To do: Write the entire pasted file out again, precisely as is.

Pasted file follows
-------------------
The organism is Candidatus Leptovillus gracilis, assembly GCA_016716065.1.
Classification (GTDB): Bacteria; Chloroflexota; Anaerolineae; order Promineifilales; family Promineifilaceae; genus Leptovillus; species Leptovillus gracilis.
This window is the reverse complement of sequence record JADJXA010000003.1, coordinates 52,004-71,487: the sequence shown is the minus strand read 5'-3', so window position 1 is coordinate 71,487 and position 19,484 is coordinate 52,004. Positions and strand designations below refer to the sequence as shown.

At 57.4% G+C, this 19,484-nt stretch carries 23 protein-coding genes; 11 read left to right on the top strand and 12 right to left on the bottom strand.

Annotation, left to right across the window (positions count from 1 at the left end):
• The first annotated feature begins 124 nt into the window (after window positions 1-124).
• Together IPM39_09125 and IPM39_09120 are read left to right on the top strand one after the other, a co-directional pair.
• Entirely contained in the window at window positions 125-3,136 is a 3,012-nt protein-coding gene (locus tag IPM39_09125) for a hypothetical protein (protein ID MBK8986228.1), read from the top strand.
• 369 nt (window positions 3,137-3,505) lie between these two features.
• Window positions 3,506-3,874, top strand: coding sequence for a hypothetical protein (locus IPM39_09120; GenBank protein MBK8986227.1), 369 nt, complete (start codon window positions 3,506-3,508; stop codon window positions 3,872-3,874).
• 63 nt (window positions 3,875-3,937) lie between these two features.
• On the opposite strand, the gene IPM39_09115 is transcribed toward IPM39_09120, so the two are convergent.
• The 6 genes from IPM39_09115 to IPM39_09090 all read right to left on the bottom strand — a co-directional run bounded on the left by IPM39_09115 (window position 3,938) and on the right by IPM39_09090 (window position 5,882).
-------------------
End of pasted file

The organism is Candidatus Leptovillus gracilis, assembly GCA_016716065.1.
Classification (GTDB): Bacteria; Chloroflexota; Anaerolineae; order Promineifilales; family Promineifilaceae; genus Leptovillus; species Leptovillus gracilis.
This window is the reverse complement of sequence record JADJXA010000003.1, coordinates 52,004-71,487: the sequence shown is the minus strand read 5'-3', so window position 1 is coordinate 71,487 and position 19,484 is coordinate 52,004. Positions and strand designations below refer to the sequence as shown.

At 57.4% G+C, this 19,484-nt stretch carries 23 protein-coding genes; 11 read left to right on the top strand and 12 right to left on the bottom strand.

Annotation, left to right across the window (positions count from 1 at the left end):
• The first annotated feature begins 124 nt into the window (after window positions 1-124).
• Together IPM39_09125 and IPM39_09120 are read left to right on the top strand one after the other, a co-directional pair.
• Entirely contained in the window at window positions 125-3,136 is a 3,012-nt protein-coding gene (locus tag IPM39_09125) for a hypothetical protein (protein ID MBK8986228.1), read from the top strand.
• 369 nt (window positions 3,137-3,505) lie between these two features.
• Window positions 3,506-3,874, top strand: coding sequence for a hypothetical protein (locus IPM39_09120; GenBank protein MBK8986227.1), 369 nt, complete (start codon window positions 3,506-3,508; stop codon window positions 3,872-3,874).
• 63 nt (window positions 3,875-3,937) lie between these two features.
• On the opposite strand, the gene IPM39_09115 is transcribed toward IPM39_09120, so the two are convergent.
• The 6 genes from IPM39_09115 to IPM39_09090 all read right to left on the bottom strand — a co-directional run bounded on the left by IPM39_09115 (window position 3,938) and on the right by IPM39_09090 (window position 5,882).